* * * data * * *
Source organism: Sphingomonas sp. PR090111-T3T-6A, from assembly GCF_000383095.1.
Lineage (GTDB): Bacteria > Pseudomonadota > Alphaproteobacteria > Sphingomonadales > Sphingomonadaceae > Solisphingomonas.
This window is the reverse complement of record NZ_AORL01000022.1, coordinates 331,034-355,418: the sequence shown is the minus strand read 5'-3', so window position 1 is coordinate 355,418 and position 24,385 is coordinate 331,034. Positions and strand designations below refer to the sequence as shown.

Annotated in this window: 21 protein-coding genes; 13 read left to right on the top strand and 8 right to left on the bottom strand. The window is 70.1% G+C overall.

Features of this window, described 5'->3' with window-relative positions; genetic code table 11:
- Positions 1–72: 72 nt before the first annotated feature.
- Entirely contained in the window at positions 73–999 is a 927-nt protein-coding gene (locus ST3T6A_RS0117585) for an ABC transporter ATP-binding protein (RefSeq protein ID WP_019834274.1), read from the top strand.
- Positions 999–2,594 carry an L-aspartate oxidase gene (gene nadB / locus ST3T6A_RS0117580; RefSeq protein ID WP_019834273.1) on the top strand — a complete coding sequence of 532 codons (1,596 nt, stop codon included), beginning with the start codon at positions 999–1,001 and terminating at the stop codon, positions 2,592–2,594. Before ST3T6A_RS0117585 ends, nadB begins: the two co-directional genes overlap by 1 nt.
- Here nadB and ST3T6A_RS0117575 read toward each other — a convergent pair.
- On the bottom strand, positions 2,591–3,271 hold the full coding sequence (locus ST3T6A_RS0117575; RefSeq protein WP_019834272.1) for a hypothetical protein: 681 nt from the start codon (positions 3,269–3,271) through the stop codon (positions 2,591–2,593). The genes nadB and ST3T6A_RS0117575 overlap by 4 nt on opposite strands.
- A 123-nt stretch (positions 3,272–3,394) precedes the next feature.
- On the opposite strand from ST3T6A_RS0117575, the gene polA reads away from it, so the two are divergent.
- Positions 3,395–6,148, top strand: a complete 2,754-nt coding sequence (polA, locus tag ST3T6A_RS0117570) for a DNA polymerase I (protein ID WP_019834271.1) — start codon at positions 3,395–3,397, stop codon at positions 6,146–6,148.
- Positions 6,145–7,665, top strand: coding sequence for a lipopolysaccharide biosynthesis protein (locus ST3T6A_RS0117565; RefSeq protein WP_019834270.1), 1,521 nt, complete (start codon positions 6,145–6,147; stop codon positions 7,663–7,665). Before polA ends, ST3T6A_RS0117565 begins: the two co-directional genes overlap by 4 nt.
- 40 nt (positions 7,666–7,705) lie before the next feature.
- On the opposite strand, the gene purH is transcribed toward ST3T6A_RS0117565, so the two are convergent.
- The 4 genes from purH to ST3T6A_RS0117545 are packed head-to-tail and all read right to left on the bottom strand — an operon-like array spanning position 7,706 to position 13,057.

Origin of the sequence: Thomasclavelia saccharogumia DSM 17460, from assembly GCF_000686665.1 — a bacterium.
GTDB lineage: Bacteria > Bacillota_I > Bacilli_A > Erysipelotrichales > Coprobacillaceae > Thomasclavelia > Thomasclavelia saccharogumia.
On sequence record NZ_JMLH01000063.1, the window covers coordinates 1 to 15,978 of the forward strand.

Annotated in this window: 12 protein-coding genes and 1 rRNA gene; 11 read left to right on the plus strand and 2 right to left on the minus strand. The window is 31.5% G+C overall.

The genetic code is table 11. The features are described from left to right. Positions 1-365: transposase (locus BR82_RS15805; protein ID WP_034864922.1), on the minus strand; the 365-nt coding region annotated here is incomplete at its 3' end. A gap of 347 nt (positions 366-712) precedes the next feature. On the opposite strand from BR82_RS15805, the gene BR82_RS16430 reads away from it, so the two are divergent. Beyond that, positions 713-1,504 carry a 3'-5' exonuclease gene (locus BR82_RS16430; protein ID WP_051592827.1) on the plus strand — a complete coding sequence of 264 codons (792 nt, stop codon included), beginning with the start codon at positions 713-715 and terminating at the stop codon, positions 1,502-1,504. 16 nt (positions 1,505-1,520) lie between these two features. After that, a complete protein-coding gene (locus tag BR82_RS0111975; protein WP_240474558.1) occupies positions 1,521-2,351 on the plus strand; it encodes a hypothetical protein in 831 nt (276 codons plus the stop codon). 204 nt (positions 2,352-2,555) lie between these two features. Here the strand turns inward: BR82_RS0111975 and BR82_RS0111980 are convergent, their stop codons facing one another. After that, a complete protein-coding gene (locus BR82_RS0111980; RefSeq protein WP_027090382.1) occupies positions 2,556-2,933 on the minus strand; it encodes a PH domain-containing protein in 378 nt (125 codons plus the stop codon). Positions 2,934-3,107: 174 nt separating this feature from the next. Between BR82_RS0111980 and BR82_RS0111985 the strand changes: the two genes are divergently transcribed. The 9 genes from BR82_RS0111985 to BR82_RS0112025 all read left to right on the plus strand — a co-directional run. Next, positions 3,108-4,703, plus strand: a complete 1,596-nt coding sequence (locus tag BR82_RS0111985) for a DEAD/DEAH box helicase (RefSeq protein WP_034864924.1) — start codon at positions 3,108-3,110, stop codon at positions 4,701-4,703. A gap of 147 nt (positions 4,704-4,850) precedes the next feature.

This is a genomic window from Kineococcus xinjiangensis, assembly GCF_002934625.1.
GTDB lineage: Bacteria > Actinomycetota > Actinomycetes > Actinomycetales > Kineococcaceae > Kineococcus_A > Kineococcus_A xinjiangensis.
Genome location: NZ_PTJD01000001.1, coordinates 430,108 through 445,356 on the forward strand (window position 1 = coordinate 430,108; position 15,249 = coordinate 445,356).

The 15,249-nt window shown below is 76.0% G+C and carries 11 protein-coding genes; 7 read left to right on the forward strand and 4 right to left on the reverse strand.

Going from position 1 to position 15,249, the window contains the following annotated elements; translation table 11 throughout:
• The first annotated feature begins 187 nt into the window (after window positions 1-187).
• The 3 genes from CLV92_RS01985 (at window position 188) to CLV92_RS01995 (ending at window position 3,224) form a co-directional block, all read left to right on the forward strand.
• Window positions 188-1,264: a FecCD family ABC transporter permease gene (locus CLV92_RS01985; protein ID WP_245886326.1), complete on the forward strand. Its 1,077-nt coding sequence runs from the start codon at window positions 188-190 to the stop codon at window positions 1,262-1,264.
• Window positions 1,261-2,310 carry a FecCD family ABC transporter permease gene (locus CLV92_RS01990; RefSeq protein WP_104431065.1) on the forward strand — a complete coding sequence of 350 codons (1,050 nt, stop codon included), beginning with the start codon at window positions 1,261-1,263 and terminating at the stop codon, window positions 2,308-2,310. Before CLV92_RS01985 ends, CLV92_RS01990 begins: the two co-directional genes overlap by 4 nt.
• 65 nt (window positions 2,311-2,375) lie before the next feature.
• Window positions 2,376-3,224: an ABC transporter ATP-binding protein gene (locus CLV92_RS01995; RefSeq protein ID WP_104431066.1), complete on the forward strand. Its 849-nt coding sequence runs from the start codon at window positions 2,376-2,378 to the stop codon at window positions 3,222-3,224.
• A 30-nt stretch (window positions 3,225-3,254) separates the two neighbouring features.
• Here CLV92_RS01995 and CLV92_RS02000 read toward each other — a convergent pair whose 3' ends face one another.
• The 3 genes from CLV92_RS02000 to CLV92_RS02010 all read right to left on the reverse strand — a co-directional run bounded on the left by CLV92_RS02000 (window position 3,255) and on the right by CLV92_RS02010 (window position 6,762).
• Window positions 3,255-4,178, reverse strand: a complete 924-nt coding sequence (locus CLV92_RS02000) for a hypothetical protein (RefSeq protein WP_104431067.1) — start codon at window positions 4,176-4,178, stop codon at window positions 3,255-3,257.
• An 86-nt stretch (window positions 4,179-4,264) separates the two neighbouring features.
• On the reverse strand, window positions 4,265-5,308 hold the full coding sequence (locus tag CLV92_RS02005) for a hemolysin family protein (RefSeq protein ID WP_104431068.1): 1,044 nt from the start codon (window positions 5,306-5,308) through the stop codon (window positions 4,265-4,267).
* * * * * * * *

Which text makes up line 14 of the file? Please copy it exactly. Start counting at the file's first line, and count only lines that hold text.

- Positions 6,145–7,665, top strand: coding sequence for a lipopolysaccharide biosynthesis protein (locus ST3T6A_RS0117565; RefSeq protein WP_019834270.1), 1,521 nt, complete (start codon positions 6,145–6,147; stop codon positions 7,663–7,665). Before polA ends, ST3T6A_RS0117565 begins: the two co-directional genes overlap by 4 nt.